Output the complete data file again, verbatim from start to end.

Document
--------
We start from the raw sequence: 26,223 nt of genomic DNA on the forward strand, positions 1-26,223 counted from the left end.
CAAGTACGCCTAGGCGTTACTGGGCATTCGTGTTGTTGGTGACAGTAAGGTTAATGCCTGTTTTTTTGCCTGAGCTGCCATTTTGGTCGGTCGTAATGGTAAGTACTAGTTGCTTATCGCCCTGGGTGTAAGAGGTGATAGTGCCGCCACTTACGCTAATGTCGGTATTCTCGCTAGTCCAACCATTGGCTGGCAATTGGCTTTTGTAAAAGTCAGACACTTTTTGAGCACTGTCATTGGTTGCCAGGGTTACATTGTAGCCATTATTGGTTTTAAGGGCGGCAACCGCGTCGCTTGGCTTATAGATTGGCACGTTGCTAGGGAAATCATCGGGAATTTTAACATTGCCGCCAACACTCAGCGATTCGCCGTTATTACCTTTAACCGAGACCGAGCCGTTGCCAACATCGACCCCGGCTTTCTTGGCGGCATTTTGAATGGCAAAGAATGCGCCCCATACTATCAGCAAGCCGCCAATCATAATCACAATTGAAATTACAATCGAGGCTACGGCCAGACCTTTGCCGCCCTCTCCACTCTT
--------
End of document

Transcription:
We start from the raw sequence: 26,223 nt of genomic DNA on the forward strand, positions 1-26,223 counted from the left end.
CAAGTACGCCTAGGCGTTACTGGGCATTCGTGTTGTTGGTGACAGTAAGGTTAATGCCTGTTTTTTTGCCTGAGCTGCCATTTTGGTCGGTCGTAATGGTAAGTACTAGTTGCTTATCGCCCTGGGTGTAAGAGGTGATAGTGCCGCCACTTACGCTAATGTCGGTATTCTCGCTAGTCCAACCATTGGCTGGCAATTGGCTTTTGTAAAAGTCAGACACTTTTTGAGCACTGTCATTGGTTGCCAGGGTTACATTGTAGCCATTATTGGTTTTAAGGGCGGCAACCGCGTCGCTTGGCTTATAGATTGGCACGTTGCTAGGGAAATCATCGGGAATTTTAACATTGCCGCCAACACTCAGCGATTCGCCGTTATTACCTTTAACCGAGACCGAGCCGTTGCCAACATCGACCCCGGCTTTCTTGGCGGCATTTTGAATGGCAAAGAATGCGCCCCATACTATCAGCAAGCCGCCAATCATAATCACAATTGAAATTACAATCGAGGCTACGGCCAGACCTTTGCCGCCCTCTCCACTCTT